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  • Writer's pictureMortgage Tree

Budget October 2021

Everything homeowners need to know from tax changes, cladding funding, spending on new housing, reforms to planning - and what's not included - from the Autumn Budget 2021

We already knew that higher taxes were planned for next year as the government finds ways of paying for the costs of the pandemic. But apart from that, there isn’t a lot to report from this autumn Budget 2021.

Tax rise

The Chancellor confirmed his announcement last month that national insurance contributions will increase by 1.25% from April next year to pay for the NHS and social care reforms.

Most people will pay national insurance at a rate of 13.25%, on top of income tax of 20% for basic rate taxpayers, which means most people will pay tax at a rate of 33.25%. But reforms to social care from 2023 should mean less people have to sell their home for care.

New homes

The Chancellor “confirmed” a settlement of nearly £24 billion to “unlock” over 1 million new homes. This includes funding to unlock brownfield sites for housing, to regenerate underused land, and deliver affordable homes. Planning An additional £65 million investment was announced to improve the planning regime through a new digital system which it is claimed will ensure more certainty and better outcomes for the environment, growth and quality of design. This is good news if it helps to speed up our antiquated planning system to deliver quality new homes in the right places and for homeowners wanting to improve their homes. Cladding tax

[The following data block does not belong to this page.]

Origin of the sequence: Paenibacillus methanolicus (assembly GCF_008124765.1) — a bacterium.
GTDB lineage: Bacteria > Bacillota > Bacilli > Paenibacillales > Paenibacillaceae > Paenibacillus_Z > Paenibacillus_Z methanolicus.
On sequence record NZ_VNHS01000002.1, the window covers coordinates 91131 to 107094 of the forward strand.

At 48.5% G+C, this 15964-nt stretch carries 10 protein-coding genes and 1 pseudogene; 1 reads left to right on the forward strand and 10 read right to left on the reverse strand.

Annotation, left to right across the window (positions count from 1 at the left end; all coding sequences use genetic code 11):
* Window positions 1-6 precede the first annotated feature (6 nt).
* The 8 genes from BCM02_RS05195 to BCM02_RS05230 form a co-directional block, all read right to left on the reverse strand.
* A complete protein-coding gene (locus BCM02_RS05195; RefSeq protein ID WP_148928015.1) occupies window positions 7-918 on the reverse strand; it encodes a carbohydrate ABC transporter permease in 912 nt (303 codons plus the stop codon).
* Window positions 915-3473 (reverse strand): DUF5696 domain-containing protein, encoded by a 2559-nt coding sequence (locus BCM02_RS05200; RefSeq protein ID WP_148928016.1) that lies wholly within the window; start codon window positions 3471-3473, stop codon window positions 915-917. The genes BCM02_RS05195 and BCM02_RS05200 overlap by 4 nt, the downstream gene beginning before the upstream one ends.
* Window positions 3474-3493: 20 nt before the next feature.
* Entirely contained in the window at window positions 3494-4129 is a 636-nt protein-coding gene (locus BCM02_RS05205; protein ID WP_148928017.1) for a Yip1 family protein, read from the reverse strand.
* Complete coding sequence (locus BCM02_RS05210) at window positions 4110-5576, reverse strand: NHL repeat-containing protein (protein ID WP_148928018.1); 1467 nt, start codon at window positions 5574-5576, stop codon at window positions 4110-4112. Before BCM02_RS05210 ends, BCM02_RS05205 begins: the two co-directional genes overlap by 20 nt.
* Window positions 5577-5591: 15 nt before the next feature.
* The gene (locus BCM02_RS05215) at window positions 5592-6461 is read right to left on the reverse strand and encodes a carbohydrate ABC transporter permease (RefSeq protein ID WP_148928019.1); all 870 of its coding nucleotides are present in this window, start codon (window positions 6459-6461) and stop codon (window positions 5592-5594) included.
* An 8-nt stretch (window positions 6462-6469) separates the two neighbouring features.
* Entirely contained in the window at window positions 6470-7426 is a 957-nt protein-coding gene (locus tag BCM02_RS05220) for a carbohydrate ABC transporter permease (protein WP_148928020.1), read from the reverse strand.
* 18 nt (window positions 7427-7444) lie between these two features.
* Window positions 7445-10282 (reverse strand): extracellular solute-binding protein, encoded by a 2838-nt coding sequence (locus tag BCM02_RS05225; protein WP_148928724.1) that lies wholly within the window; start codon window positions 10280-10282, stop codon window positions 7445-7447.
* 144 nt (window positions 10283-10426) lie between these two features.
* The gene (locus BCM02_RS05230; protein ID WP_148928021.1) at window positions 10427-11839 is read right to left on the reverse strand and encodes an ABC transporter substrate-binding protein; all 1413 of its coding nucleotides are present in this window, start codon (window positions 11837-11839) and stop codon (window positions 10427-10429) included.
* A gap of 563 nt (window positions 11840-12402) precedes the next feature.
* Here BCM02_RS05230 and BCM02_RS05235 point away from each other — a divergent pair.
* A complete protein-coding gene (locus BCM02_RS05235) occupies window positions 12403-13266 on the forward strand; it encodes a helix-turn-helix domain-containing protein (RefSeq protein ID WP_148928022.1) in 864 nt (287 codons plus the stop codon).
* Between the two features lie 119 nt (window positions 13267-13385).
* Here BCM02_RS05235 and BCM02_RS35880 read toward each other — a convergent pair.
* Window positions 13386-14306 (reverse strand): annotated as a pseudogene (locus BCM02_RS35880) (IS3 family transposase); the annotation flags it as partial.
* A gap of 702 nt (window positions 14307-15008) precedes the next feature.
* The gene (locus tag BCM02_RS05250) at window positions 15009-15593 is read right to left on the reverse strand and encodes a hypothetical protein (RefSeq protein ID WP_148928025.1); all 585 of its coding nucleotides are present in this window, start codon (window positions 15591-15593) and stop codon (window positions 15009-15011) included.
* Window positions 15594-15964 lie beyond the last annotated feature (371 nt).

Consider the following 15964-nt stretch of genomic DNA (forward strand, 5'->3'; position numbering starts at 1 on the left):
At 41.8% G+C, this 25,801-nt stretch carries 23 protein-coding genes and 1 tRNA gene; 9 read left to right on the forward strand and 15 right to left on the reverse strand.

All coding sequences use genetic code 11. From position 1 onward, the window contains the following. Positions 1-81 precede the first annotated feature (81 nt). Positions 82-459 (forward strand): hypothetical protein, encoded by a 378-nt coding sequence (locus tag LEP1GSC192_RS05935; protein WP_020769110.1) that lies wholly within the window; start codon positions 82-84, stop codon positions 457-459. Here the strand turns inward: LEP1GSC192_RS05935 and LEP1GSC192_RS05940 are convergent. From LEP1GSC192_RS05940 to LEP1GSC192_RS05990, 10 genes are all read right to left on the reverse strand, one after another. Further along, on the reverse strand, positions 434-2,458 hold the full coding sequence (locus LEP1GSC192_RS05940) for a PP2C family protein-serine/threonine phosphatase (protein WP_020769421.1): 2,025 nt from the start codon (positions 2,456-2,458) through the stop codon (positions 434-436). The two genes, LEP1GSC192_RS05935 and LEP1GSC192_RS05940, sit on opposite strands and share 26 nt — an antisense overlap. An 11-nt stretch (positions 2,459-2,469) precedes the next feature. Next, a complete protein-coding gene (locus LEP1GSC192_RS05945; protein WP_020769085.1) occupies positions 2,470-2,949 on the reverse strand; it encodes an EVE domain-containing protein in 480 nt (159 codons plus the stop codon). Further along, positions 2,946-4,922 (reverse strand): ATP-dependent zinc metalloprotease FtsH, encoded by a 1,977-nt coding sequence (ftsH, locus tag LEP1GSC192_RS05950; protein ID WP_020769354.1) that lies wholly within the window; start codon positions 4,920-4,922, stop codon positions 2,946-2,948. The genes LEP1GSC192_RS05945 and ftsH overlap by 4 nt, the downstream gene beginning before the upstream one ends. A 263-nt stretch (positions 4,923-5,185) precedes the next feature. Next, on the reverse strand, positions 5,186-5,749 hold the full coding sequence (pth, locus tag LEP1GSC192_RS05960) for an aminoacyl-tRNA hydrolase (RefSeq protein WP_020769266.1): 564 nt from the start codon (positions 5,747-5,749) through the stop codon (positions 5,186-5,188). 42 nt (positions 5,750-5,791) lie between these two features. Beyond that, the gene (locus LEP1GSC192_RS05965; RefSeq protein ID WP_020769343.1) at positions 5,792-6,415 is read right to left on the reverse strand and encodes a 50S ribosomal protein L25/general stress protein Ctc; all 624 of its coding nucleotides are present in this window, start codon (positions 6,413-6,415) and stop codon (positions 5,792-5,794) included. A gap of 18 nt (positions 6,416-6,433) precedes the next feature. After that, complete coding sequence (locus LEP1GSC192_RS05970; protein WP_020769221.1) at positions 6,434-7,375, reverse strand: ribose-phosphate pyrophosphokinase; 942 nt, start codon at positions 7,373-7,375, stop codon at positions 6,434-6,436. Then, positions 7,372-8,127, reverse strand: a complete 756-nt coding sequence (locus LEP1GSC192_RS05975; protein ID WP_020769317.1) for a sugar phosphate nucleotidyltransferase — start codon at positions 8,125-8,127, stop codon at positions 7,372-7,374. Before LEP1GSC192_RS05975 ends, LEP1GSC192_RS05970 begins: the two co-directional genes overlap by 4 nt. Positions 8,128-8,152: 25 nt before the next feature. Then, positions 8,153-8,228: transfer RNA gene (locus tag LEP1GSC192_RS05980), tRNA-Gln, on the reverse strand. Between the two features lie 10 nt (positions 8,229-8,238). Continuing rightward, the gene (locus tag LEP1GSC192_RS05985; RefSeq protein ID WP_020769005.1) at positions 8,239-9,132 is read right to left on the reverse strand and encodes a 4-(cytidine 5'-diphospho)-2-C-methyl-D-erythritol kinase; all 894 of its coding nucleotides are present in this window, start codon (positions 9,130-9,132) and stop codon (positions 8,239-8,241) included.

Property developers will be charged an extra levy to raise a £5 billion fund to help remove unsafe cladding from high-rise buildings. Companies with profits over £25 million will be charged at a rate of 4%.

We fully support developers paying up but the government has missed the opportunity yet again to have a comprehensive strategy to tackle the cladding crisis. Commenting on the announcement, our CEO Paula Higgins said, “We need to help those urgently trapped in unsafe and unsaleable flats now. The Building Safety Fund is too limited in scope – homeowners in medium-rise buildings continue to face huge bills and there is no help to address other safety issues – such as missing fire breaks. For these people, their life is on hold. They can’t sleep soundly at night, sell up or move on.” “There needs to be a cast iron obligation on developers to bring the homes they built up to standard. And to avoid similar situations in the future; developers should be held responsible for selling properties that do not fully meet all building regulations by fining them heavily as well as requiring them to buy back any sub-standard properties. ”

What’s been missed?

There were no announcements in this Budget on reforms to stamp duty or capital gains tax. And despite news this month of £5000 grants to replace gas boilers and proposals for green mortgages, the environment didn’t feature. We were also disappointed that the government failed to offer additional help to poorer families faced with higher energy bills this winter.


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